Gov’s staff offers up incomplete timeline of prison cover-up; governor can’t find words to explain it

Miami Herald | Julie Brown and Marc Caputo | Friday, Sep. 26, 2014

Gov. Rick Scott’s office came to the defense of his chief inspector general Friday saying that the reason she couldn’t investigate claims of a suspicious inmate death brought to her by an anonymous letter nearly two years ago was because the case was under an open investigation.

But, according to a detailed timeline released by the media office in response to a Miami Herald report, there was no investigation pending in the gassing death of Randall Jordan-Aparo when Melinda Miguel received the letter.

The 27-year-old inmate died in September 2010 after being doused with chemical agents three times in 13 minutes while in a confinement cell. Florida prison officials and the Florida Department of Law Enforcement had closed the case in July 2012, concluding there was no relationship between the gassing and the inmate’s death.

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Rick Scott deserves an F on public education

Tampa Bay Times Editorial Board | Friday, September 26, 2014 3:52pm

As he campaigns for re-election, Gov. Rick Scott portrays himself as a champion of public education who has increased spending, befriended teachers and ensured Florida’s schoolchildren will be better prepared for to enter college or the job market. His record is at odds with his rhetoric. In 16 years since Republicans took over the Governor’s Mansion and began pushing major education policy changes, no governor has been so coldly calculating and cynical about what happens to Florida’s traditional public schools.

From his first year backing steep budget cuts and nonsensical teacher assessments to his repeated favoring of private interests, Scott has all but ignored the state’s constitutional duty to provide uniform, high-quality and free public schools. The state has its fourth education commissioner in four years. The governor’s Board of Education has pandered to the tea party’s misinformation campaign on the Common Core State Standards, and it has set the stage for a potentially disastrous standardized testing change this spring. This is not the work of a governor engaged in enhancing the state’s investment in children but of a former CEO who treats education like an expense line to be managed and squeezed.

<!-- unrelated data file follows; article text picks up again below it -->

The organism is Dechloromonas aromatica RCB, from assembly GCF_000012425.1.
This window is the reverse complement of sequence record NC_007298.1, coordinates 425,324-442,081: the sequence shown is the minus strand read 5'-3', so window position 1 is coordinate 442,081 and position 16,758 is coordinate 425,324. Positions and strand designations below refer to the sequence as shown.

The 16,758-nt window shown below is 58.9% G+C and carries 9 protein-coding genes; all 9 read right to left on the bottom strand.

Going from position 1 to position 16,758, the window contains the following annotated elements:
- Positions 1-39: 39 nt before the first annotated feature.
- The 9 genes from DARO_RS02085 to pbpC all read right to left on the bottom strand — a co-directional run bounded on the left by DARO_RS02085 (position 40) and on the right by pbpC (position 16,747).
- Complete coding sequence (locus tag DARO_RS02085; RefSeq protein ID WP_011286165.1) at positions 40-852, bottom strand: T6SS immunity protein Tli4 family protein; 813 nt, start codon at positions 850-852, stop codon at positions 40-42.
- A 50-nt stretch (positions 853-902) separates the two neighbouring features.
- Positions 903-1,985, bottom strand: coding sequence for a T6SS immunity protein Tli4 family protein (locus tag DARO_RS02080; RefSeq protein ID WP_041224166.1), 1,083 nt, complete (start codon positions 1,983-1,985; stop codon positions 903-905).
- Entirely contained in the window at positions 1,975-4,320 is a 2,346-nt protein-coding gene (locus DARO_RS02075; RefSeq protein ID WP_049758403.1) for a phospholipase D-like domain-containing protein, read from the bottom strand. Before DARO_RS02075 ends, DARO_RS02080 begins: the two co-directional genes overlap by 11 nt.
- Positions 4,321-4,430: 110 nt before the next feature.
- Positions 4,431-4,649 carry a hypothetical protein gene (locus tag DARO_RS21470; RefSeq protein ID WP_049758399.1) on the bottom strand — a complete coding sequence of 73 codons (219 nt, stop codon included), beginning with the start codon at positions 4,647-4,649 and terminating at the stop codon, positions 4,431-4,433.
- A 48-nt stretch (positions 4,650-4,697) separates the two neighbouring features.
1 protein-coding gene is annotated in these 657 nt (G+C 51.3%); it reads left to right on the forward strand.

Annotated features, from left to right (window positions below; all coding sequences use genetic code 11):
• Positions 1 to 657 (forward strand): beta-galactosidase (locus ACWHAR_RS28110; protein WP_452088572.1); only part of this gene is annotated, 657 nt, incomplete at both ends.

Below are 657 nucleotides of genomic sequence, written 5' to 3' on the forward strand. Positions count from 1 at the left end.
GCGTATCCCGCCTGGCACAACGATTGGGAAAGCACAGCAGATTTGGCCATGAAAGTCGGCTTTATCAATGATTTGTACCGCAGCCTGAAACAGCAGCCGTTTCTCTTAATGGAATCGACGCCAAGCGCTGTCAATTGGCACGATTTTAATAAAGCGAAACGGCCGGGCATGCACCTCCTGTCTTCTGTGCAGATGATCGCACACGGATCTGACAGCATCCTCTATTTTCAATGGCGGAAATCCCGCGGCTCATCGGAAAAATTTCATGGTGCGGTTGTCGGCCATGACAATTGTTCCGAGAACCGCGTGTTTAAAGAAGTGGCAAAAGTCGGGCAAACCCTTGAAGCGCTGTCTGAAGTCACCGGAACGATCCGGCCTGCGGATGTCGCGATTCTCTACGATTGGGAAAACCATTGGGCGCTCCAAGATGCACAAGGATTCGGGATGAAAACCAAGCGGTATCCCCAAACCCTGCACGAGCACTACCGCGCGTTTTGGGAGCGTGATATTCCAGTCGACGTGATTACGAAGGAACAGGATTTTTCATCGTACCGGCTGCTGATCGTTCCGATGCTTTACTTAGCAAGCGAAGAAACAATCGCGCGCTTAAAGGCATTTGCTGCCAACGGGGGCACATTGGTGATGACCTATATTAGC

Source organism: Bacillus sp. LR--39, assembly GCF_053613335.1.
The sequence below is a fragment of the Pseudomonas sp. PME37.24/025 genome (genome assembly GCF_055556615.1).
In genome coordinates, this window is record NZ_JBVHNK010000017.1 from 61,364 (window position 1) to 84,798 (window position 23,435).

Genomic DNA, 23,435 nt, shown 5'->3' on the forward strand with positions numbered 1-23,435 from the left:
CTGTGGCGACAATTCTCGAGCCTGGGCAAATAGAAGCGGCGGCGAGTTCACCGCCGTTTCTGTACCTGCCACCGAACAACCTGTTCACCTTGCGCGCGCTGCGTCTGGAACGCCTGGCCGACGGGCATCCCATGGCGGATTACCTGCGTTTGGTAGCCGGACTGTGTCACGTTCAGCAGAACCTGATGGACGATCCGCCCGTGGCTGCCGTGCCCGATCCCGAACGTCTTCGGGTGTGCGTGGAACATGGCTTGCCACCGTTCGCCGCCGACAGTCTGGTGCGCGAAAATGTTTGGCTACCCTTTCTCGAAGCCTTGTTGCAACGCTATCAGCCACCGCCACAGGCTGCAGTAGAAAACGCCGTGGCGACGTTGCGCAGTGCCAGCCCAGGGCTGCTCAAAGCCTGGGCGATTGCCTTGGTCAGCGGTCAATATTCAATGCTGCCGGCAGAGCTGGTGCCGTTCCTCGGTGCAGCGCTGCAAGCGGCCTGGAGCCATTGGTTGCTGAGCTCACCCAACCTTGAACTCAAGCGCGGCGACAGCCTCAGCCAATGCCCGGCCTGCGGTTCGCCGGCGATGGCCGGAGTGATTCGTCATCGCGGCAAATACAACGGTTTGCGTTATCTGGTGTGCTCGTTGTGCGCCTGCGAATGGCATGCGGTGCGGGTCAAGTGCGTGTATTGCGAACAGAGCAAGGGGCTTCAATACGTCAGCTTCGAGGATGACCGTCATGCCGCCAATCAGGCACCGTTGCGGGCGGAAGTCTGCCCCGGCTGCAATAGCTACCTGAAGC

In four years, Scott has done far more to undermine public education than to support it.

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Politics, not families, matter most matter to Scott

Sun Sentinel|September 27, 2014|By Randy Schultz, By Randy Schultz

Last week, Gov. Rick Scott campaigned at Capt. Anderson’s, the popular restaurant in Panama City Beach owned in part by State Rep. Jimmy Patronis. Two days later, Scott named Patronis one of Florida’s five utility regulators. It was another serving of smelly Florida politics.

Patronis has no background in energy and law, the best training for those on the Florida Public Service Commission, which Patronis joins on Jan. 1. Patronis does have experience in regulation when it comes to his time in the Florida Legislature, but that background should have disqualified him for a job in which he is supposed to balance the interests of utilities against the interests of customers.

When it comes to regulation, Patronis has tried to abolish it. Since 2009, he has become known for annually sponsoring terrible environmental bills that special interest lobbyists write. He has gutted wetlands protection and made it easier to open phosphate mines. He has tried to forbid local governments from requiring supermajority votes on large development projects. Last year, his bill again delayed the Everglades cleanup deadline, and gave sugar growers a chance to stop paying a share even if the water isn’t clean enough.

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